Last week, the Securities and Exchange Commission censured Eureeca Capital SPC, an online, securities-based crowdfunding site incorporated in the Cayman Islands, for failing to implement procedures “reasonably designed” to prevent US citizens from accessing and investing in securities through its website. According to the SEC, the website allowed issuers to raise funds in exchange for equity, and hosted securities offerings from non-US companies. Visitors needed to register in order to invest and access certain types of information, but could access the names of offerings, the amount of offerings and informational videos without registering. Although the site had a disclaimer that the services were not being offered to US persons, the SEC found it to be inadequate because visitors who selected “United States” as their country were able to register, access offering materials and deposit funds for purposes of investing. Specifically, the SEC found that Eureeca accepted $20,000 from three US users in 2013 without taking reasonable steps to verify that they were accredited investors. The SEC found that Eureeca violated Sections 5(a) and 5(c) of the Securities Act of 1933 by failing to verify that the US investors were accredited investors, and also violated Section 15(a) of the Exchange Act of 1934 by acting as an unregistered broker-dealer to US users. Without admitting or denying the findings, Eureeca consented to cease and desist from further violations, pay a civil penalty of $25,000, and to a censure.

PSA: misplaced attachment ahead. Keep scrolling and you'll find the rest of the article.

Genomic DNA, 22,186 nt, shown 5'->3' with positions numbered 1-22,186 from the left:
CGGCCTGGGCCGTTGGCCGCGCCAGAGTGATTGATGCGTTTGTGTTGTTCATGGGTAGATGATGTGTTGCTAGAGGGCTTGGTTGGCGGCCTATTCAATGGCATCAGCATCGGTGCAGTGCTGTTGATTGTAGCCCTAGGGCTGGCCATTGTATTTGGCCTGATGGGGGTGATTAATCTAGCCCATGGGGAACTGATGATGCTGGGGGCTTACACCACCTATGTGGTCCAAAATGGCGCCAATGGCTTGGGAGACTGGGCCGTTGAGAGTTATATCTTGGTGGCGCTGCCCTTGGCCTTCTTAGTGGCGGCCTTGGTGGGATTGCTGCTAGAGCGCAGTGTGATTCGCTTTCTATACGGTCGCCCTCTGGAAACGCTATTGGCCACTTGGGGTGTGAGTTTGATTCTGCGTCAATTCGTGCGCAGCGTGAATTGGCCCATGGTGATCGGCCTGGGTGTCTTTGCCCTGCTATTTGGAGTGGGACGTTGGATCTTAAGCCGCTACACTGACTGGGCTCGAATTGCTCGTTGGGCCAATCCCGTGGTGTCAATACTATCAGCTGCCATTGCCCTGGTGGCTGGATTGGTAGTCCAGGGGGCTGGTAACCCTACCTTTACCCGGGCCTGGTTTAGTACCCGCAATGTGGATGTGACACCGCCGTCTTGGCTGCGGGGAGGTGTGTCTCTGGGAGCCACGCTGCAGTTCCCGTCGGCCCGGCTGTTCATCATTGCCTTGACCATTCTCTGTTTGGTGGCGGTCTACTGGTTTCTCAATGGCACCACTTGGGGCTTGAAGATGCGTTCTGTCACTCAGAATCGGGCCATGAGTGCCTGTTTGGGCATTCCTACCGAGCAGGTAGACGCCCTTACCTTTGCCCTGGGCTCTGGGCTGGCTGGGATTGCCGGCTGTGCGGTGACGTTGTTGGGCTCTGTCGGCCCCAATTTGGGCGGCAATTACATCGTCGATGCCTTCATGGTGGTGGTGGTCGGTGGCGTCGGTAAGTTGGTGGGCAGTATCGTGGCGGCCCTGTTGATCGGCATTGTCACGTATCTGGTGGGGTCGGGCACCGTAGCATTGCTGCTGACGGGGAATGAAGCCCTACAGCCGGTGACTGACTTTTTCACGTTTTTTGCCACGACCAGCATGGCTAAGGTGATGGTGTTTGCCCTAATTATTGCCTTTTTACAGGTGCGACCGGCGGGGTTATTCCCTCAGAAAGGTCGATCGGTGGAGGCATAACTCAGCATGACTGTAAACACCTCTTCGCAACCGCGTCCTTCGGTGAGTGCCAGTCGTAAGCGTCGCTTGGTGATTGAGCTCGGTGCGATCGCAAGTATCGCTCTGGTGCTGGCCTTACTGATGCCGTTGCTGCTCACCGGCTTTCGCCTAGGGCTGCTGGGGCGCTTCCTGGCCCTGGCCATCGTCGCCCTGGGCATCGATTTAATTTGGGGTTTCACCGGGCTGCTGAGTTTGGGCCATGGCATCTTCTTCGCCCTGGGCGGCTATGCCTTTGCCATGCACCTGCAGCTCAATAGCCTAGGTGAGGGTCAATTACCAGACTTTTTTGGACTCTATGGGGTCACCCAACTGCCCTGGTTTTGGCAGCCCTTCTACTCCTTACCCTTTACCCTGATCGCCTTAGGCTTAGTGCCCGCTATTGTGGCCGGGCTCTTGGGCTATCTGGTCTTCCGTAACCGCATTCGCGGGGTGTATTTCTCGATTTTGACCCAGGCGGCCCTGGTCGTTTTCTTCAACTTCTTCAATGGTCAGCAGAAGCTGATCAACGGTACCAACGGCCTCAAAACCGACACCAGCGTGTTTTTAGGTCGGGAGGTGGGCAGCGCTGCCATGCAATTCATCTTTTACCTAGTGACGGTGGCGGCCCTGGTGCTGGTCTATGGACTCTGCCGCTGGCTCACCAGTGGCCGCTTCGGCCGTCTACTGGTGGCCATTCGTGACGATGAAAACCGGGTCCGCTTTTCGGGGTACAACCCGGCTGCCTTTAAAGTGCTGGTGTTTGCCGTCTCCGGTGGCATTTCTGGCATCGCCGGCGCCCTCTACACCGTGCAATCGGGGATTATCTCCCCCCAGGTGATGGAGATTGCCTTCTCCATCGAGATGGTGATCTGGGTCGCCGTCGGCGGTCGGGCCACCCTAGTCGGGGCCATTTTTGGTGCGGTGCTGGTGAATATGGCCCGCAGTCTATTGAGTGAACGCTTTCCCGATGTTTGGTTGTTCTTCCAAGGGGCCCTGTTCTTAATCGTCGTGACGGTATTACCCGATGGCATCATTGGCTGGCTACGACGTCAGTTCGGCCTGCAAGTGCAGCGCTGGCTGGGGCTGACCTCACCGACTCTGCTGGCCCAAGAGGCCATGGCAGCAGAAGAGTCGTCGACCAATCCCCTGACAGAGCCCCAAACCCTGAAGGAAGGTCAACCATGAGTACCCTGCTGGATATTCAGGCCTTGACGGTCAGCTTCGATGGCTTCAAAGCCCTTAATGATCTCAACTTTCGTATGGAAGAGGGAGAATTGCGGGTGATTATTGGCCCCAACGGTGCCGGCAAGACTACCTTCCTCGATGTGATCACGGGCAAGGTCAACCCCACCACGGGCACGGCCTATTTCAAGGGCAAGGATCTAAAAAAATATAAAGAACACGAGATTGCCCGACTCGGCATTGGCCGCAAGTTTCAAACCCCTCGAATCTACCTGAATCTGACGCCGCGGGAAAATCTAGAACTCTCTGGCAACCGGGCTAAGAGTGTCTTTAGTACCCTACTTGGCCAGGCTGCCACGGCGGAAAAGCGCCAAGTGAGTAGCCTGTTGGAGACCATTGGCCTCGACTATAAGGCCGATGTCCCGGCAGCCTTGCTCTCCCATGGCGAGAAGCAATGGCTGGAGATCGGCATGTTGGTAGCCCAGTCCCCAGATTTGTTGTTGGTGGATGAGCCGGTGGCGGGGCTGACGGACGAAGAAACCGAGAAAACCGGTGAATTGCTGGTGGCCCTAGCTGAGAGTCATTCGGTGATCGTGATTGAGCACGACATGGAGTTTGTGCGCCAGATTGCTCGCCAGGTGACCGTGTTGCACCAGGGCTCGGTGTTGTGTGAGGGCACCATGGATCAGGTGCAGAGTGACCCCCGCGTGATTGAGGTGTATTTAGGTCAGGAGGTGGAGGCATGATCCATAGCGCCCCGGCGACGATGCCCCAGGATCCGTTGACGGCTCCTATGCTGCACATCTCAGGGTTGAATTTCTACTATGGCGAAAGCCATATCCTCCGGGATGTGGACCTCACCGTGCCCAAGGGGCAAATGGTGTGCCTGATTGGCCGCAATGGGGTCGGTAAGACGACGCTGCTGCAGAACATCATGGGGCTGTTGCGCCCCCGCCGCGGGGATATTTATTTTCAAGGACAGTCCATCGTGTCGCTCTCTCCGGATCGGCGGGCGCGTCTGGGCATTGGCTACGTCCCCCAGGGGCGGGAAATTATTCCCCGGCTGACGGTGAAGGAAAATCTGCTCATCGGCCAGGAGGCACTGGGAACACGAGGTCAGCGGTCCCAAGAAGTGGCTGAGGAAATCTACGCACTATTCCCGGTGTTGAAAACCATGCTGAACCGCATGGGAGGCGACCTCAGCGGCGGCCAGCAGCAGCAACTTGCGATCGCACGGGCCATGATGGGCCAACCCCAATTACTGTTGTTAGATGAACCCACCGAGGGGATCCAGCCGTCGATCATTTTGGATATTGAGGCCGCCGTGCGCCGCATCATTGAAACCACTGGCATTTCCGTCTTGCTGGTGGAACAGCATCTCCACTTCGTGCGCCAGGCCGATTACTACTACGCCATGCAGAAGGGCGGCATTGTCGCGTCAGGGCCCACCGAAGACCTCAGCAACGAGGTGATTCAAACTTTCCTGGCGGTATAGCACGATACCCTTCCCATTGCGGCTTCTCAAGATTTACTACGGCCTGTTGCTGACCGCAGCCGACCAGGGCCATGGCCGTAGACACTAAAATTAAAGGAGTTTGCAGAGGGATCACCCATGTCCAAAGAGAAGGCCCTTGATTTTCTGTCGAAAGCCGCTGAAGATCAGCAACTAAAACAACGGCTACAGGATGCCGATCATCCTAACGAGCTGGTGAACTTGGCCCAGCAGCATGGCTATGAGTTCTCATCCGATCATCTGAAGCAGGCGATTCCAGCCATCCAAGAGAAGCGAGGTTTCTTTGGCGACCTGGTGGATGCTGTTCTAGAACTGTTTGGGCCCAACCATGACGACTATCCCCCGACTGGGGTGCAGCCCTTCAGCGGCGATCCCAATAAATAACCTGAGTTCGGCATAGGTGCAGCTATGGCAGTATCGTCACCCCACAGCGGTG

In the Matter of Eureeca Capital SPC, File No. 3-16265, before the Securities and Exchange Commission.